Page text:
If we implement an FSM that uses the abstract class (I think its called modular FSM) the complexity will be reduced a lot since each set of rules for each state will  run only on their class scopes.  This also gives us the power of adding new states and running parallel states at the same time. An example would be a global state "Attack" and  the inner states of the Attack, like you described on your post. However, we might also end up with duplicated codes no matter how much we hate. 


In Topic: Reloading openGL assets on android

16 March 2013 - 05:16 AM

The problem is that my menu is a different android activity. It is the activity that launches the "play level" activity. Think "angry birds" here. When the user exits to the menu, and then re-enters the "play level" mode, I relaunch the activity and have to load everything again. This is because once the activity is disposed of, all the memory it allocated is also gone.

Well. I still don't see a problem here. waiting couple of seconds before a level loads is perfectly acceptable. even angry bird has that. my 5 second example was in a 3D game environment where models has skeletal animation data, position vertices, normal vertices and text coords as well as vertex weights. The entire scene is made by approximately 20k vertices. I am not sure how complex your scene is but I would suggest you not  to disregard  CBF without trying it.   


In Topic: Reloading openGL assets on android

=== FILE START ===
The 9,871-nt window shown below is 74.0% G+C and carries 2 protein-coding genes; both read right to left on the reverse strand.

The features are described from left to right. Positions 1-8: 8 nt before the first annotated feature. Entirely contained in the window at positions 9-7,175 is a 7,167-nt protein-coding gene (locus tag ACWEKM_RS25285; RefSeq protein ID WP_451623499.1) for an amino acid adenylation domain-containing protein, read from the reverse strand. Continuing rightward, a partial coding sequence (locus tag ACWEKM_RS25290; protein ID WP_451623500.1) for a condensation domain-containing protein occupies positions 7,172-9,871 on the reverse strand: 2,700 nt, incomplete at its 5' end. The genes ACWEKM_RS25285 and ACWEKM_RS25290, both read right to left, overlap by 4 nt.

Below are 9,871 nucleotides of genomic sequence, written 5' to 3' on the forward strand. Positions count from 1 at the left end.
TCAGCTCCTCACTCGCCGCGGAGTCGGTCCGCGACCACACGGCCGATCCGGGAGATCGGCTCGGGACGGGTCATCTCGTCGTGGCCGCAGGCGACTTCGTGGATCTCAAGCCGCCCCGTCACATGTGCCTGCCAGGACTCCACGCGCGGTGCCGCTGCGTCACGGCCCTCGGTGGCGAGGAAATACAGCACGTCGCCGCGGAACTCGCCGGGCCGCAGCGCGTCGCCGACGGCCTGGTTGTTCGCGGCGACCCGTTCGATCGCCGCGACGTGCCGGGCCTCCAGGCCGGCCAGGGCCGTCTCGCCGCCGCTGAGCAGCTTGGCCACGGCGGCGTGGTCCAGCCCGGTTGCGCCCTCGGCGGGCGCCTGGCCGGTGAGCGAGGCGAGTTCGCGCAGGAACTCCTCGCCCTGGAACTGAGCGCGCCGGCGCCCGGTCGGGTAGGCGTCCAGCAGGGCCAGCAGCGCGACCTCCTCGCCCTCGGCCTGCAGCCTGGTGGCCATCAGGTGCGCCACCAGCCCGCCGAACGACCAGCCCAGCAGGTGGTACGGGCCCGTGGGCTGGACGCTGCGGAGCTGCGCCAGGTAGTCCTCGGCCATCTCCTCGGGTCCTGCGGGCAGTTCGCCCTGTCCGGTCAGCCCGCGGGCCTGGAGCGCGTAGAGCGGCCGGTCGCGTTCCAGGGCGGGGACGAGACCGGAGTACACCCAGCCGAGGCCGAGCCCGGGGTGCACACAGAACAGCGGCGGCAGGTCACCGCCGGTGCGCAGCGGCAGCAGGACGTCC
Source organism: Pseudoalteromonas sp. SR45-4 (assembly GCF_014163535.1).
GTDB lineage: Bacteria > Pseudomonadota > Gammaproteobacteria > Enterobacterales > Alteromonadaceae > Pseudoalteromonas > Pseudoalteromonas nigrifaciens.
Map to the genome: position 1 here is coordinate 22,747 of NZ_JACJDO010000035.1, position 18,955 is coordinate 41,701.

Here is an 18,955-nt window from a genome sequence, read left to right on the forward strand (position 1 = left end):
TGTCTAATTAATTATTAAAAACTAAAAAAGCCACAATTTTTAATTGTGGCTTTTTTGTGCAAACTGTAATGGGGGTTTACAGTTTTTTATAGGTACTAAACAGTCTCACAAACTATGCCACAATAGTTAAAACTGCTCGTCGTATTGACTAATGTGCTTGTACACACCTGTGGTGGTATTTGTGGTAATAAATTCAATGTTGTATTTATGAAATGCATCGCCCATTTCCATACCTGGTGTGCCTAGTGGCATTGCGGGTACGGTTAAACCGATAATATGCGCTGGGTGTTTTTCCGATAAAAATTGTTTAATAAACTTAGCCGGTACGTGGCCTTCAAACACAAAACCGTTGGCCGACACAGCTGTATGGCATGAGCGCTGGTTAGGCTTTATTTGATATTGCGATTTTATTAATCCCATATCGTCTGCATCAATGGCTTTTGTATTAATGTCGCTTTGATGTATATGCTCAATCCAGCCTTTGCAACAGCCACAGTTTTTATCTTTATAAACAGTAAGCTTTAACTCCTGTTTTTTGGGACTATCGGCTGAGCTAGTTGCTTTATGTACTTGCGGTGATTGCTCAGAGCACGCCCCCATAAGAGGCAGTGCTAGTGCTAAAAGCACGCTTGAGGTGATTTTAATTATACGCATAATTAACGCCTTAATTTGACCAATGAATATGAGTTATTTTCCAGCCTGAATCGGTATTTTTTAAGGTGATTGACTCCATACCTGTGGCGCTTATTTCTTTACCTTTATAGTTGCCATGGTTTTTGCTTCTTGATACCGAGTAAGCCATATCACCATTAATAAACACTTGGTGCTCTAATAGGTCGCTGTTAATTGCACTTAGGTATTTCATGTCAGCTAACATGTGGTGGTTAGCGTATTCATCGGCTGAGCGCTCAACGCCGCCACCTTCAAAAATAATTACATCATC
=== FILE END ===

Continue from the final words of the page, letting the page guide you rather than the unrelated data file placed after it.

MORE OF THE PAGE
15 March 2013 - 09:18 PM

But even 5 seconds is plenty of time. After I've got the models in memory loading them over and over seems like a waste of the user's time.

I am sorry if I m missing something but I am not sure what you ment by loading them over and over. your models should be loaded on the memory before you start your game. you shouldn't be loading models again and again during game play. that will surely slow things down. Once you got your models all loaded, you just show what you want to show and ignore the ones you don't need.

 

Also you don't need to load the same models again once you loaded them to the  memory once. As an example , lets say you have a zombie npc model. and if you have 10 of these zombies on your game, you only need to load the zombie once. not 10 times. same things applies to your textures. if you have a textures that is shared by different models, you don't need to load textures for these models again. you simply use the same texture.


PARTNERS